NEW YORK • For Naomi Osaka, everything feels better when she is back among the familiar surroundings of Flushing Meadows.
The knee injury that forced her to retire during her last match, in the quarter-finals at Cincinnati, no longer feels as painful.
The disappointment with her tennis, that led her to say she was not having fun since adding the Australian Open to her US Open title, has been replaced by calmness.
"It's getting better. I've been playing more, longer every day," she said. "Luckily I'm a fast healer, so I think it's looking good."
When she returns to the hard courts of New York, after a whirlwind 50-week roller-coaster ride since her crowning in New York last year, she is a champion. And in many ways, she is home.
"Yeah, I mean, I feel like I have a familiarity," Osaka said on Friday. "That's not because I won last year. It's because I have been kind of hitting on these courts since I was a kid. I used to train here."
For the Japan native, who moved to New York as a three-year-old, all that training paid off last year when she beat Serena Williams in the final for her first Grand Slam title.
It was a battle of emotions, the thrill of victory mixed with sadness of watching Williams' meltdown after chair umpire Carlos Ramos had given her a warning for receiving coaching. Ramos will not officiate any matches involving Serena or Venus this time, said the United States Tennis Association.
Top seed Osaka has put that night behind her. Besides, she has had plenty of tougher times since.
After her double major success, she lost in the third round at the French Open and was knocked out in the first round at Wimbledon, taking a month off before starting her hard-court season in Toronto.
Things have since changed for Japan's first Slam winner.
"I'm not sure if it's because the last couple of months have been kind of turbulent, but definitely I feel really comfortable and I know that, despite everything, I play well here every year," she said. "So I'm not too worried about that."
Williams will also be afforded the spotlight, as her continued pursuit of history begins with a night match against Maria Sharapova.
The American, 37, will make her latest attempt at capturing her 24th Slam singles title to match Margaret Court. She has not won a major since the 2017 Australian Open when she was pregnant. She was runner-up at Wimbledon to Simona Halep last month and Angelique Kerber the year before.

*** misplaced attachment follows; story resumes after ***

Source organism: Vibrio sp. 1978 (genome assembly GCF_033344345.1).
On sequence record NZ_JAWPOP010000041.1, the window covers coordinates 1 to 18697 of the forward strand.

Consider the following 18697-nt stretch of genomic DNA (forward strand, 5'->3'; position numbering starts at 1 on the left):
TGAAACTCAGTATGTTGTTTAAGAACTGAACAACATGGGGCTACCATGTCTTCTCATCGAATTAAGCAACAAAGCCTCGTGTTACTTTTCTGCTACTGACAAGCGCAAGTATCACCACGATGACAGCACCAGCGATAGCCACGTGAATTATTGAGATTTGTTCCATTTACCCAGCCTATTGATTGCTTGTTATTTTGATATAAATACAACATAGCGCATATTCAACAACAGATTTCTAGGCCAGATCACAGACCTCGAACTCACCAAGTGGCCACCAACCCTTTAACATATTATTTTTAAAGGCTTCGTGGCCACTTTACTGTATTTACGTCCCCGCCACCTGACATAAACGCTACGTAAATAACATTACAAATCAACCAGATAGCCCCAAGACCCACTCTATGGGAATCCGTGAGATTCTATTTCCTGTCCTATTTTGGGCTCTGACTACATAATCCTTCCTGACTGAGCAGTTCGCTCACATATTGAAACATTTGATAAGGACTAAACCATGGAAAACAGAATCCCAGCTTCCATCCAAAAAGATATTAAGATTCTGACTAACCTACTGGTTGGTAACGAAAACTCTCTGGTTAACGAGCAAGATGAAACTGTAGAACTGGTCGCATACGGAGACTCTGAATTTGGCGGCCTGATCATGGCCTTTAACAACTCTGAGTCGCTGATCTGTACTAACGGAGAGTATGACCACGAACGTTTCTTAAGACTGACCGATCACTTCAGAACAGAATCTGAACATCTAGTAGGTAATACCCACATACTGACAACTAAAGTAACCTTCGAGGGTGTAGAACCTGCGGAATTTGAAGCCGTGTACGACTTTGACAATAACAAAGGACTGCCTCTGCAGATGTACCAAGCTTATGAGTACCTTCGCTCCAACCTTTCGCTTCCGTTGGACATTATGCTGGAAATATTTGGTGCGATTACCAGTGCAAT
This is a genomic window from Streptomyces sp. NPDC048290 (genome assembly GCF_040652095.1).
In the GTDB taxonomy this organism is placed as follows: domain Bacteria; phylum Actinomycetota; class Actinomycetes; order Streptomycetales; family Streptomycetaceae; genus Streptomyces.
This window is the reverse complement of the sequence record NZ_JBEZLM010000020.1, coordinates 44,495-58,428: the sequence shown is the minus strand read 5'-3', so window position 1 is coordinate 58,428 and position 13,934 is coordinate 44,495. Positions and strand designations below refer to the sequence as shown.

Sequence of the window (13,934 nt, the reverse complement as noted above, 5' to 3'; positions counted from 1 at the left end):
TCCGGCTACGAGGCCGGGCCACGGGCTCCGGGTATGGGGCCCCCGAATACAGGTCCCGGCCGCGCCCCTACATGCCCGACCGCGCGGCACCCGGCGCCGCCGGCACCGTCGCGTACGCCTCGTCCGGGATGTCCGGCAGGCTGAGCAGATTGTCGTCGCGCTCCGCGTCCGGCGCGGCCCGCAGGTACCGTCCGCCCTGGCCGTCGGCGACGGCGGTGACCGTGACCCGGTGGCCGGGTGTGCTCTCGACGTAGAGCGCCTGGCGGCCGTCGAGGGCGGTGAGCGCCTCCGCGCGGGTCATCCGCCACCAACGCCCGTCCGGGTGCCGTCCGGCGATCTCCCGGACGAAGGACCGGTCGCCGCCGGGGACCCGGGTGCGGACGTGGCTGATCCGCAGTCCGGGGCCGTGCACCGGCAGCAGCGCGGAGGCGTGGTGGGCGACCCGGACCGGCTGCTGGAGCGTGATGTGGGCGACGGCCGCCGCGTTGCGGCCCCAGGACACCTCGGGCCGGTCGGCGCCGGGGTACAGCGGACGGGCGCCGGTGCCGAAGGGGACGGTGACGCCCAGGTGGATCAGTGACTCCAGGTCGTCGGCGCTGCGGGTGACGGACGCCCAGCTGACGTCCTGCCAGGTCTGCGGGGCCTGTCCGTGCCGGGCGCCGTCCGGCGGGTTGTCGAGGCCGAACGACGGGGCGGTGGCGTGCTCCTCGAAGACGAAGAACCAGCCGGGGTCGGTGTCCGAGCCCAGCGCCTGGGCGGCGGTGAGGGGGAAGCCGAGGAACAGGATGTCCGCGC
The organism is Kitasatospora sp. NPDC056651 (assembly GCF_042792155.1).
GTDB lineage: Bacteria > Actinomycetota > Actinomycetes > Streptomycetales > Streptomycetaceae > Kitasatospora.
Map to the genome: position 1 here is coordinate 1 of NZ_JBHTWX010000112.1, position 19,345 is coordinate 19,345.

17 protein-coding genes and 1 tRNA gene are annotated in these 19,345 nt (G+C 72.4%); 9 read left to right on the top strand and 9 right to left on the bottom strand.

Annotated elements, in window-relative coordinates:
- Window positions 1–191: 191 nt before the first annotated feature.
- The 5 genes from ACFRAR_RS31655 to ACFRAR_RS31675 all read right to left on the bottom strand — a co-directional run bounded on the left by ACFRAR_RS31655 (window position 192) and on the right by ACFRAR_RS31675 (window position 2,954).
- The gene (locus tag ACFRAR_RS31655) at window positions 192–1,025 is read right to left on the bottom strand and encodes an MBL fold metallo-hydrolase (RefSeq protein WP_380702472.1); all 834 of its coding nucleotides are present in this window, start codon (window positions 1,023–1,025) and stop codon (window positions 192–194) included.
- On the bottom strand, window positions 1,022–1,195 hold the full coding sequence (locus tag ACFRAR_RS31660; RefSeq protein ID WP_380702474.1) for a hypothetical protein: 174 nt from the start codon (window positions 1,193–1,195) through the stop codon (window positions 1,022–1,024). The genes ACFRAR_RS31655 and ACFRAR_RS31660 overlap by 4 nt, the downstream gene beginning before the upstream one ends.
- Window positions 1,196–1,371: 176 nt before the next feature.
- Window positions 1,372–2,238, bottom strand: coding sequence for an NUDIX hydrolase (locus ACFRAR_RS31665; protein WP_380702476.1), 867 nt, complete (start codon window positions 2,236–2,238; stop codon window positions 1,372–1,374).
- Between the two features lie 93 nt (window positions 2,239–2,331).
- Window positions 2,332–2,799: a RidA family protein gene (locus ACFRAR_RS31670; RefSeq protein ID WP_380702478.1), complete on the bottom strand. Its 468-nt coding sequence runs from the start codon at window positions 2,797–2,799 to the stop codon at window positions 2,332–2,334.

The eighth seed could meet French Open champion Ashleigh Barty, the second seed from Australia, in the quarter-finals.
Halep and Czech third seed Karolina Pliskova, seeking her Slam breakthrough, are among others trying to deny Williams in a quest she insists does not dominate her thoughts.
Williams said earlier this month: "It's definitely meaningful but, at this point in my career, I just try to think of different things and even bigger goals.
"So it's just like 24 is just a thing. There are so much more important things in my life..."
While it looks to be a three-man race between Roger Federer, Rafa Nadal and Novak Djokovic, the women's side is a relative toss-up.
Said former No. 1 Chris Evert: "There are probably eight to 10 women who could win. Women's tennis is not dominated by anybody. The depth of the game, you have to admire and celebrate it."
When pressed, she tipped a healthy Williams to "beat everybody" for her seventh US Open, adding: "She's going to get that 24 somehow. I really have faith in her."
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CORI GAUFF, 15, UNITED STATES
World ranking: 142
Best Slam result: Fourth round (Wimbledon, 2019)
Best US Open result: Qualifying, 2018
The teenager took the tennis world by storm when, as a qualifier ranked 313th in the world, she beat five-time champion Venus Williams in the first round of Wimbledon.
Her heroics did not stop there, as she also saved two match points against Polona Hercog to reach the last 16. That sensational run earned her a main draw wild card for New York, where she will be eager to make a similar run.
MADISON KEYS, 24, UNITED STATES
World ranking: 10
Best Slam result: Final (US Open, 2017)
Best US Open result: 2017
The American and her powerful forehand seem to be best suited for the hard courts of Flushing Meadows, where she reached the final in 2017 and the semi-final last year.
Fresh off winning the Cincinnati Masters two weeks ago, her biggest career victory, she is building up a run of form into the year's final Grand Slam.
SIMONA HALEP, 27, ROMANIA
World ranking: 4
Best Slam: Winner (Wimbledon, 2019; French Open, 2018)
Best US Open result: Semi-final, 2015
After destroying Serena Williams in July's Wimbledon final, the Romanian proved her adeptness on grass as well as clay, the surface on which she won her first Grand Slam at last year's French Open.
The former world No. 1 will hope to carry that confidence into the US Open, where she cannot perform worse than her last two appearances which ended in first-round defeats.